Cyberoam has denied allegations by the Tor Project that its Deep Packet Inspection (DPI) boxes were “mass surveillance devices” capable of intercepting a wide range of traffic.
The security vendor was embroiled in controversy last week after Tor security researcher Runa Sandvik and OpenDNS’ Ben Laurie concluded its DPI units had intercepted traffic from a user from Jordan.
They discovered that the Unified Threat Management (UTM) units used shared certificates which users must accept to have their encrypted traffic scanned, ostensibly for security threats.
Users accepting the certificates could be scanned by any Cyberoam DPI unit, researchers said. Moreover, they claimed the private key could be extracted from the devices.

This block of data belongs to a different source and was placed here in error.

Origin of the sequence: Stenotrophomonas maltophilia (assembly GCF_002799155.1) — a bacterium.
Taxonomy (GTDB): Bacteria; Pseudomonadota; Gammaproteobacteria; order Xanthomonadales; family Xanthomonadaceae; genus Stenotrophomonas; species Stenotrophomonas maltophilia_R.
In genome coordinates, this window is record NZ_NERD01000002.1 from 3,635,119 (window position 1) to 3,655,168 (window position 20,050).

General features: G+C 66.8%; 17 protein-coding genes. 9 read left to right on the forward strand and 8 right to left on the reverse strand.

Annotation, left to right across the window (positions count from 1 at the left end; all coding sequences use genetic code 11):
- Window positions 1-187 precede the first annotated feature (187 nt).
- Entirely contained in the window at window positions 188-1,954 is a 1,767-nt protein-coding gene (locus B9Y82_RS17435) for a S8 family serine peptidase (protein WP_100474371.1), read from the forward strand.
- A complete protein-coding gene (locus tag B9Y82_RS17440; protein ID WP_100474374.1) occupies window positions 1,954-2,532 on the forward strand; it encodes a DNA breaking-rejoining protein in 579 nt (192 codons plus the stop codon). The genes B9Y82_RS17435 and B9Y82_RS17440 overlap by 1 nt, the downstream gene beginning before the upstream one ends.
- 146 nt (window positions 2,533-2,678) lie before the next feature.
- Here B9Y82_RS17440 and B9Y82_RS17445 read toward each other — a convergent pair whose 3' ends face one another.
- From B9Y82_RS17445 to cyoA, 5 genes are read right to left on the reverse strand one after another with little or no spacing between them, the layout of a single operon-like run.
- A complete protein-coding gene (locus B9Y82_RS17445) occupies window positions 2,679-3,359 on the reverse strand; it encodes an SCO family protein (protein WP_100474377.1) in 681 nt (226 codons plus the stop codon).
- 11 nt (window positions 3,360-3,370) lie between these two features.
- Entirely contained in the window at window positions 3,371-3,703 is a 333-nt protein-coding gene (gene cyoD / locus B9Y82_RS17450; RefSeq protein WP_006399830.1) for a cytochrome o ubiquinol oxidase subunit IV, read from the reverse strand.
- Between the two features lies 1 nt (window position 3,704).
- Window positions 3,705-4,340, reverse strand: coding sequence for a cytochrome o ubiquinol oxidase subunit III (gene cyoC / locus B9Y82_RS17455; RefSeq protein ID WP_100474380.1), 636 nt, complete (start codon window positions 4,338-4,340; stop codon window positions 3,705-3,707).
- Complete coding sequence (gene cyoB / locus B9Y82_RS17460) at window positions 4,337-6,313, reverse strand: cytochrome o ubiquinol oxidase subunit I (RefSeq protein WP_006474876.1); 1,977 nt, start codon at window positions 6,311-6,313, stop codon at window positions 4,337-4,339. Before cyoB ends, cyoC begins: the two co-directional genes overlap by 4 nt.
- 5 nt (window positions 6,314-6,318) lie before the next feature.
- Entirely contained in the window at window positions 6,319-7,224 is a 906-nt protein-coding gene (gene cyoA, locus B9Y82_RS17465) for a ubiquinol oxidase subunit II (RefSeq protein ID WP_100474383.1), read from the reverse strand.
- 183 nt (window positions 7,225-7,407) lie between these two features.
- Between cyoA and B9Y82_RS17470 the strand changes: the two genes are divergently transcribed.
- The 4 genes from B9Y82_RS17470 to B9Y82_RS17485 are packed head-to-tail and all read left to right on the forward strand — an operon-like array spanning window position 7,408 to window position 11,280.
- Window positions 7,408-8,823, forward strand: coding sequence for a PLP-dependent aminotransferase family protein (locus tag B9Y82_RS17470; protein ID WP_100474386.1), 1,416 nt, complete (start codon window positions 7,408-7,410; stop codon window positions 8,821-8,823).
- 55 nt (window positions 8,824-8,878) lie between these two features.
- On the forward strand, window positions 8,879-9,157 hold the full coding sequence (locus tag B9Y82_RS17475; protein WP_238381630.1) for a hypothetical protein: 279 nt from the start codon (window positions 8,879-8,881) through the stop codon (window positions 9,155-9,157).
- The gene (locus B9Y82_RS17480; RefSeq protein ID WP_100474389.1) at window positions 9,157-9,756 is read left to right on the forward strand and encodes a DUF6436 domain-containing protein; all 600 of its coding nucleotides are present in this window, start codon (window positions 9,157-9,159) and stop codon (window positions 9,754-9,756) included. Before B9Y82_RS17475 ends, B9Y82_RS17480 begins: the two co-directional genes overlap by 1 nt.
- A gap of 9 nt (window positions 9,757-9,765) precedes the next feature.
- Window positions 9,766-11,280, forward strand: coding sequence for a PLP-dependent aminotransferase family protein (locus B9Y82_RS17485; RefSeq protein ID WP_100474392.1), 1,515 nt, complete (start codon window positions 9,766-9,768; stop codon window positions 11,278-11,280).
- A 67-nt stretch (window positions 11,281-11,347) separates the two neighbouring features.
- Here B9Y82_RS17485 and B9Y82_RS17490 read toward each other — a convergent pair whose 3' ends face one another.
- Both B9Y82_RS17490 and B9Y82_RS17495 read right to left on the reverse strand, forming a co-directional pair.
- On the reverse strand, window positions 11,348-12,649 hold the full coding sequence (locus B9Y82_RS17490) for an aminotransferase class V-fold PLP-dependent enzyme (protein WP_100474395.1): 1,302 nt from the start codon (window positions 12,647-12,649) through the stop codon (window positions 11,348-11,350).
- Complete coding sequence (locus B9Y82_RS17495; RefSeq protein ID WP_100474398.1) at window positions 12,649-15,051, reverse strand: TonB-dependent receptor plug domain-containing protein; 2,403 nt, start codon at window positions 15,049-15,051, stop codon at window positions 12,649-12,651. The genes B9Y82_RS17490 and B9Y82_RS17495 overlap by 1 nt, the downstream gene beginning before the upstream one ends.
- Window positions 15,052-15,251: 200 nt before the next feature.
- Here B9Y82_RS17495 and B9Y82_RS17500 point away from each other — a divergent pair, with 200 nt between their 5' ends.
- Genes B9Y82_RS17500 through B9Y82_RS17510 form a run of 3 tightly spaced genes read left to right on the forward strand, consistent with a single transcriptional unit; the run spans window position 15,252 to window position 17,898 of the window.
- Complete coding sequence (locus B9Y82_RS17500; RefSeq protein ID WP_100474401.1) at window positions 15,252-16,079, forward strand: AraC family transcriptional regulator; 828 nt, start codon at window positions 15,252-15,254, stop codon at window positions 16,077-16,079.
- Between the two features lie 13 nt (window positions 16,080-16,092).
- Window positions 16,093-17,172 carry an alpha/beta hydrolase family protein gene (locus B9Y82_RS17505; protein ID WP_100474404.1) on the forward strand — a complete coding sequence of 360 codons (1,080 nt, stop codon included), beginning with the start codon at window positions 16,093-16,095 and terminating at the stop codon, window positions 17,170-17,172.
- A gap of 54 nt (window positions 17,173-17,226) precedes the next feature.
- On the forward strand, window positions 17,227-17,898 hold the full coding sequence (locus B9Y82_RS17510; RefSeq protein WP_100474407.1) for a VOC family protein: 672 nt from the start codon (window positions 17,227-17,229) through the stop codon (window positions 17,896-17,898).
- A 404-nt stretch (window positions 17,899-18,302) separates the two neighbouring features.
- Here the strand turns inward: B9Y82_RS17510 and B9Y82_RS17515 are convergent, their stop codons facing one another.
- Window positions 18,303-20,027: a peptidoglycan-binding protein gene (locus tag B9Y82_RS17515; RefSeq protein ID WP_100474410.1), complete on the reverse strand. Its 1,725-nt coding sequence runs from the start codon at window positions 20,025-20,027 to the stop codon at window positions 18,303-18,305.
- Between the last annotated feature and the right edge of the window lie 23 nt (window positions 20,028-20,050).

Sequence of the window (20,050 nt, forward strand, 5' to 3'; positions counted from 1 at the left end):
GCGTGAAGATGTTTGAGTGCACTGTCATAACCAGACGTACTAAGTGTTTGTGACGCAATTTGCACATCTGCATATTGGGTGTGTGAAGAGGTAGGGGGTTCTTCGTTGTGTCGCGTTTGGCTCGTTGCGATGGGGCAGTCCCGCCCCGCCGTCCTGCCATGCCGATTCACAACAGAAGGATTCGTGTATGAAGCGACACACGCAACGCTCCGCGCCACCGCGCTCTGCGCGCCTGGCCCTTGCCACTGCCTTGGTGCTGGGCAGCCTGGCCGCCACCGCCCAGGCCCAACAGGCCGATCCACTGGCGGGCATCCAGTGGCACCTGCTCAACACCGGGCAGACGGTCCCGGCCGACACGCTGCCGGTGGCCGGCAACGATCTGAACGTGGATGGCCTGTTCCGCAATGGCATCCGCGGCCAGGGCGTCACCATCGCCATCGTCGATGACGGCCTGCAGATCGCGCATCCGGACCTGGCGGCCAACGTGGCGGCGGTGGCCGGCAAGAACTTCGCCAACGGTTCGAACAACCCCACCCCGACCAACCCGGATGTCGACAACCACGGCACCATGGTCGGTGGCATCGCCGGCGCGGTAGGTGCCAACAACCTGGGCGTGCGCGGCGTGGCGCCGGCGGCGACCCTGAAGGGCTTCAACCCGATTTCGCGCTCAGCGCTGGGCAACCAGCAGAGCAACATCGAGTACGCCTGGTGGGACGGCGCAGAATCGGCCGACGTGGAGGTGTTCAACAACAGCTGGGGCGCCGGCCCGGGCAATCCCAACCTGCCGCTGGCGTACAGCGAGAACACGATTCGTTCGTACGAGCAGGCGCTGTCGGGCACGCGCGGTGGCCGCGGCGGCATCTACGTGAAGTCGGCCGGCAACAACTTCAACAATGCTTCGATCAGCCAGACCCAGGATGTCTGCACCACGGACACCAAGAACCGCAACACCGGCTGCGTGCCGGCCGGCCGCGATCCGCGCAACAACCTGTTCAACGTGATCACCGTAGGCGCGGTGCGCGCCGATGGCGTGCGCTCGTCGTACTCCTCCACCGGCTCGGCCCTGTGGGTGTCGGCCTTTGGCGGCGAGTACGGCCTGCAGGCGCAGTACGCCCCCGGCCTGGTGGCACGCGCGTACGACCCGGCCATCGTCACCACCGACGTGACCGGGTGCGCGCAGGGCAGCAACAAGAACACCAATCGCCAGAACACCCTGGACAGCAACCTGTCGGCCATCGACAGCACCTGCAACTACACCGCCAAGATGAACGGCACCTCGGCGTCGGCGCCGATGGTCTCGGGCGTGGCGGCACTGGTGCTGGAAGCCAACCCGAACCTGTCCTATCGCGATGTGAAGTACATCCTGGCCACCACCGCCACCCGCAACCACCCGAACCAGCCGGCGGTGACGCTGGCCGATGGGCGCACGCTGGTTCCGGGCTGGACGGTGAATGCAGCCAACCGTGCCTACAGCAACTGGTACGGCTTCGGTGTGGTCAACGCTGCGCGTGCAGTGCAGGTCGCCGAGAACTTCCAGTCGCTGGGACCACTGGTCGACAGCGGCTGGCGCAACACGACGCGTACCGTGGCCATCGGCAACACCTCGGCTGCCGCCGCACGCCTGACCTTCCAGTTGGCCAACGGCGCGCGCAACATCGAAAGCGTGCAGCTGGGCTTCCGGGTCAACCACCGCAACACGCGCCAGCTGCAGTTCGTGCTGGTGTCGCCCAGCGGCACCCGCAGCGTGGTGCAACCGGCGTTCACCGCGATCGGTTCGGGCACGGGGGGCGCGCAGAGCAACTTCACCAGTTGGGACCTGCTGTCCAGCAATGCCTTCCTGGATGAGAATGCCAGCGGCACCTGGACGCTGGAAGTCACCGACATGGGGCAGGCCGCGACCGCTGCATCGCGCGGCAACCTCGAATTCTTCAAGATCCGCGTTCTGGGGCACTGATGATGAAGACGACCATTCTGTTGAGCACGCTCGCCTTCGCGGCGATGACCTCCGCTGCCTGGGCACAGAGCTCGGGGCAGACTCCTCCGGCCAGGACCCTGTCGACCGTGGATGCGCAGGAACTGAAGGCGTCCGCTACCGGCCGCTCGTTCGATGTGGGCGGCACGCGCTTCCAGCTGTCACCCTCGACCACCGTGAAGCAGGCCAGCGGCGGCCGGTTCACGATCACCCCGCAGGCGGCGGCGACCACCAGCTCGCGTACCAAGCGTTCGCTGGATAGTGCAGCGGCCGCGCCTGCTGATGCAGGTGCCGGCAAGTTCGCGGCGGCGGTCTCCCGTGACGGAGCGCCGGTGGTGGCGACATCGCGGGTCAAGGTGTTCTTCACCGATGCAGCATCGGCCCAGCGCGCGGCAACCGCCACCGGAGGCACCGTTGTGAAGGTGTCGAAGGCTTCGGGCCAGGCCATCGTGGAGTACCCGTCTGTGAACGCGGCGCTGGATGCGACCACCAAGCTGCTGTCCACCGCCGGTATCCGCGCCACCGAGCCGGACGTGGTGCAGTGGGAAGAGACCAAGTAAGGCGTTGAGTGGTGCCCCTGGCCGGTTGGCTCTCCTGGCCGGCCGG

But Cyberoam fired back, stating its keys could not be extracted.
“.. theoretically it is possible to decrypt SSL data using a conned private key. Cyberoam UTM does not allow import or export of the foresaid private key used for the SSL-Bridging technology,” the company said on its blog.
“Cyberoam UTM either accepts or rejects, but does not store HTTPS Deep Scan Inspection data, as processing is done in real-time. The possibility of data interception between any two Cyberoam appliances is hence nullified.
“Having vindicated Cyberoam technology, we appreciate Tor for the awareness campaign.”
Copyright © SC Magazine, Australia
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